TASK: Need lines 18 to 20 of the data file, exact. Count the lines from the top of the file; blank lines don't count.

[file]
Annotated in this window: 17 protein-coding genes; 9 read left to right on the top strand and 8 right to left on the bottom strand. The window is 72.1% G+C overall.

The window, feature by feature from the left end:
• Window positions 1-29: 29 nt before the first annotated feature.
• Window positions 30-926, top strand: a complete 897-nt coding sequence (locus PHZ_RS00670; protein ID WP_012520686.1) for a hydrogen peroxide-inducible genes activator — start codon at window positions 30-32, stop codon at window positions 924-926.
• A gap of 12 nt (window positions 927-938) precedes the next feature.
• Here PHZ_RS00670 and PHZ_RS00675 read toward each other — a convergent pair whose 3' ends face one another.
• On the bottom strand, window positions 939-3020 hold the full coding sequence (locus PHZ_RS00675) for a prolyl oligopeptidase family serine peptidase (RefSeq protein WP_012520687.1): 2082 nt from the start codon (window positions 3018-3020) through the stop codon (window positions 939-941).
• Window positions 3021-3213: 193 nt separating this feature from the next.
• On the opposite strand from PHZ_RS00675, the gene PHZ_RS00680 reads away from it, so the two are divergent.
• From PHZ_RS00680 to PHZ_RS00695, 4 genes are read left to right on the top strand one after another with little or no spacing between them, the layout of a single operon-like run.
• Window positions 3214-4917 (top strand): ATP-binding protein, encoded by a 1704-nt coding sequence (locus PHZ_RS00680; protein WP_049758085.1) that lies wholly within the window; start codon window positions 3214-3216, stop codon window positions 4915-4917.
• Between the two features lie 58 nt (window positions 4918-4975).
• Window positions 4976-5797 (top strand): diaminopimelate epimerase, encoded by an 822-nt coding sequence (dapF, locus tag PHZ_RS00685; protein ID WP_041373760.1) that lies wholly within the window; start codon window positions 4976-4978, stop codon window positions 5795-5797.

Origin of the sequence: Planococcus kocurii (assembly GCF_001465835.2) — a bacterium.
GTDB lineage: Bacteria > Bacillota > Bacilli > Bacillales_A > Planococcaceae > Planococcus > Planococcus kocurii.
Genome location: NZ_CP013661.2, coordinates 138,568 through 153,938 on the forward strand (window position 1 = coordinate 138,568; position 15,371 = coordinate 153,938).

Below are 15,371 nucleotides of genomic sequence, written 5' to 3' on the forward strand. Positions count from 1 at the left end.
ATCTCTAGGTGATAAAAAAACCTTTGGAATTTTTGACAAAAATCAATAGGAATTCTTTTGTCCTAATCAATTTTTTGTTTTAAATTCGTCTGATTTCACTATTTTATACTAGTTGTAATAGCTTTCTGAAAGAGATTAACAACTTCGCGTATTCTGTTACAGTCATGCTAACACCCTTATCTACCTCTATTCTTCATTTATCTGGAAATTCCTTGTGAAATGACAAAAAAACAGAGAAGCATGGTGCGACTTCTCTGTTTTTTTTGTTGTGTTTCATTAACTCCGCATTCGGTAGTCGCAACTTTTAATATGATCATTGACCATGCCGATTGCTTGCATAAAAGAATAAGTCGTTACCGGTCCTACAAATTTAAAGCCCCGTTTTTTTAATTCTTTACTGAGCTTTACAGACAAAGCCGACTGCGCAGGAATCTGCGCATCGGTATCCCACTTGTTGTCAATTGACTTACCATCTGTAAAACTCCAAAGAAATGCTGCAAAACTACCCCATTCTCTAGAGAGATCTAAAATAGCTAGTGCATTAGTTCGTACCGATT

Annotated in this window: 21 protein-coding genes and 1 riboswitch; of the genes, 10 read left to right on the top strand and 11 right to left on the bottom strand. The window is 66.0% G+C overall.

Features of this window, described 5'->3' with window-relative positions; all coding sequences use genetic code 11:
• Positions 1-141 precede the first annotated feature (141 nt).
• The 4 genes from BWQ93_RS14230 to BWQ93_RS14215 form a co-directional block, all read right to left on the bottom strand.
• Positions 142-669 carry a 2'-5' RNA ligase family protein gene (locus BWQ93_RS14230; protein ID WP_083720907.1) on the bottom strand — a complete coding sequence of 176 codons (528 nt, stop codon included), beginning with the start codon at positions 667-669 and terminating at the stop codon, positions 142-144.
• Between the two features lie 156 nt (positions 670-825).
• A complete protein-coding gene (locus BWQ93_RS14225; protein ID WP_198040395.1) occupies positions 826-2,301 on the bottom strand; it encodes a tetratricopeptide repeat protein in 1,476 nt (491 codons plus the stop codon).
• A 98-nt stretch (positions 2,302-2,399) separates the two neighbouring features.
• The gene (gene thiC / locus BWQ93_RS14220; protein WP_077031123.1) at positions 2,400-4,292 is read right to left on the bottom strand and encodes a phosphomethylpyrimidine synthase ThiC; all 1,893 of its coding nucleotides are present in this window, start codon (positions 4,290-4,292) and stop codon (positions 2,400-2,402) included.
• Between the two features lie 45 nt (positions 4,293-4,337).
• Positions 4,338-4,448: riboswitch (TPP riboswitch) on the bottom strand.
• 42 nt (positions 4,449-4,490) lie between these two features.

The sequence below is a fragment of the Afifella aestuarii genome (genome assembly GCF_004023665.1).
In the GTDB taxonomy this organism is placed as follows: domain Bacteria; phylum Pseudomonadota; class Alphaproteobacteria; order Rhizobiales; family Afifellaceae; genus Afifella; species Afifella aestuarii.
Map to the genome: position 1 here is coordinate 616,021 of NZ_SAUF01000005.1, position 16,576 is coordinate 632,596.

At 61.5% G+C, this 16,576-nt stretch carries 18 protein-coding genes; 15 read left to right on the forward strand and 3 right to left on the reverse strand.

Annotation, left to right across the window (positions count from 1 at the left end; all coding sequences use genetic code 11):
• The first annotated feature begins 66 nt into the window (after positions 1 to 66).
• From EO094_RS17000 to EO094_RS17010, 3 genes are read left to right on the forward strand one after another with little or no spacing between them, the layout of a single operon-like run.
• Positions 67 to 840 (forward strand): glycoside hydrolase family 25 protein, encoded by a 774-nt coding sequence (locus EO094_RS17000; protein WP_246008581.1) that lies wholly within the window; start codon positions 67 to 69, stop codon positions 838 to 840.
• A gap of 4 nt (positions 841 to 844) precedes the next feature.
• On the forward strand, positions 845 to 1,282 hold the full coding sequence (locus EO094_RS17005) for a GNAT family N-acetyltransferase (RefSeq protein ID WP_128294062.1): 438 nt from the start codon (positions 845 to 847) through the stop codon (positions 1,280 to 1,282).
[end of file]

ATCTCTAGGTGATAAAAAAACCTTTGGAATTTTTGACAAAAATCAATAGGAATTCTTTTGTCCTAATCAATTTTTTGTTTTAAATTCGTCTGATTTCACTATTTTATACTAGTTGTAATAGCTTTCTGAAAGAGATTAACAACTTCGCGTATTCTGTTACAGTCATGCTAACACCCTTATCTACCTCTATTCTTCATTTATCTGGAAATTCCTTGTGAAATGACAAAAAAACAGAGAAGCATGGTGCGACTTCTCTGTTTTTTTTGTTGTGTTTCATTAACTCCGCATTCGGTAGTCGCAACTTTTAATATGATCATTGACCATGCCGATTGCTTGCATAAAAGAATAAGTCGTTACCGGTCCTACAAATTTAAAGCCCCGTTTTTTTAATTCTTTACTGAGCTTTACAGACAAAGCCGACTGCGCAGGAATCTGCGCATCGGTATCCCACTTGTTGTCAATTGACTTACCATCTGTAAAACTCCAAAGAAATGCTGCAAAACTACCCCATTCTCTAGAGAGATCTAAAATAGCTAGTGCATTAGTTCGTACCGATT

Annotated in this window: 21 protein-coding genes and 1 riboswitch; of the genes, 10 read left to right on the top strand and 11 right to left on the bottom strand. The window is 66.0% G+C overall.

Features of this window, described 5'->3' with window-relative positions; all coding sequences use genetic code 11: